Pre-Conference Program

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Program A: Liberation Psychology:                                                                                                                                                           Presenters: Lilian Comas-Díaz, Ph.D., Department of Psychiatry and Behavioral Sciences, George Washington University & Edil Torres Rivera, Ph.D., Clinical and Counseling Department, The Chicago School of Professional Psychology

This 3-hour workshop introduces psychology of liberation to the audience. After a brief historical overview, the presenters will discuss the application of psychology of liberation to individuals, groups, and communities. Emphasis will be given to the application of psychology of liberation to marginalized groups. Attendees will review and understand psychology of liberation principles and concepts as well as identify ways in which psychology of liberation differ from mainstream psychology. Participants will also learn how to incorporate psychology of liberation in clinical practice. 

Program B: Best Practices in the Assessment of Bilingual Children for the Bilingual/Monolingual Examiner                    Presenters: Maggie Kjer, Ph.D. & Daniella Maglione, Ed.S., M.S., Clinical Assessment Consultants, Pearson

This 3-hour presentation will help psychologists with their selection of assessment instruments that may be more culturally and linguistically sensitive. A review of recommended instruments will be presented, including discussion of advantages and limitations of use. Recommendations with also be made for the “flow” of the assessment process to avoid administrating measures that may load highly on language and provide results that may not accurately represent the student’s skills. Options to determine and measure language proficiency (CALP) will be provided for bilingual and monolingual Psychologists. Use of process testing will be reviewed, specifically those that are not language loaded (i.e., do not require a verbal response). In addition, suggestions to measure processing areas in a nonverbal manner will be offered.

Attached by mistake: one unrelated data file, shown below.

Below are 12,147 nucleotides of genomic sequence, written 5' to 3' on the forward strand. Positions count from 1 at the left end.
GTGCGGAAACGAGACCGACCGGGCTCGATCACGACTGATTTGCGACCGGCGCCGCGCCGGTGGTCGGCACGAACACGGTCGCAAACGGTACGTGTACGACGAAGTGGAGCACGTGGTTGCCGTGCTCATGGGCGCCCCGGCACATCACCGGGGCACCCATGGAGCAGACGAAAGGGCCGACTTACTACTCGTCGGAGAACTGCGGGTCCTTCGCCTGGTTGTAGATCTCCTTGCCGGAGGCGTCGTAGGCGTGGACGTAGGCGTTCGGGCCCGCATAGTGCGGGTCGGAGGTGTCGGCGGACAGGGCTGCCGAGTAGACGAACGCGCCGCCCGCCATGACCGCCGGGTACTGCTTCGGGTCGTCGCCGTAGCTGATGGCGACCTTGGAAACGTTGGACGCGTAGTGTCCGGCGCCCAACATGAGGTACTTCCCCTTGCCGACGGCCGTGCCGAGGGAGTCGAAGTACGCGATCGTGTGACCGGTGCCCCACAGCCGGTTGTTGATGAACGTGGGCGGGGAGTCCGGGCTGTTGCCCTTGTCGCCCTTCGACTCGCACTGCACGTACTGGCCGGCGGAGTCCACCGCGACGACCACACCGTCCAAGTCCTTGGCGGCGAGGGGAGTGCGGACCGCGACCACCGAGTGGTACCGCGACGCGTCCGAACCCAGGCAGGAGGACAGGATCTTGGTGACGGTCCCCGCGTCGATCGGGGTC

Program C: An Introduction to R for Social Scientists                                                                                                                                 Presenter: Steven E. Saul, Ph.D, Assistant Professor, Department of Applied Sciences and Mathematics, Arizona State University

R is open-source software for statistical computing that has been becoming the analytical tool of choice for scientists, mathematicians, and statisticians across a broad range of disciplines. R is available at no cost to those who wish to use it. This software and its associated libraries offer analysts a wide range of statistical and graphical tools including parametric and non-parametric statistics, linear and nonlinear modeling, time-series analysis, spatial analysis and map production, classification analyses (i.e., PCA, cluster analysis, etc.), and many more functions.

This 6-hour workshop will provide a basic introduction to the R programming language, and no prior programming experience is required (though some familiarity with very basic mathematic and statistical concepts is assumed). Participants will come away from this workshop understanding the different data structures R has to work with and store your information (i.e., data frames, matrices, vectors),  how to read and write files, able to produce publication quality graphs, and how to conduct some basic statistical analyses. Individuals will leave the course with sample scripts and sample datasets, which they can use as starting points for their own analytical work, and will be given the tools they need to build on the knowledge they learn during the workshop.  

Program D: Intellectual and Neuropsychological Assessment of Spanish Speakers: Challenges and Potential Solutions               Presenter: Antonio "Tony" Puente, Ph.D., University of North Carolina, Wilmington

The are almost 5,000 psychological tests in English but only about 500 of those in Spanish. Moreover, questions of their validity and reliability are often not considered. This 3-hour workshop will provide an overview of the situation with specific focus on intellectual and neuropsychological tests. Discussion of available tests, their limitations and potential applications will be considered. Specific suggestions for improving the psychometrics of these tests as well as their clinical application will be presented. Two case studies, one clinical and the other a death penalty case will be presented.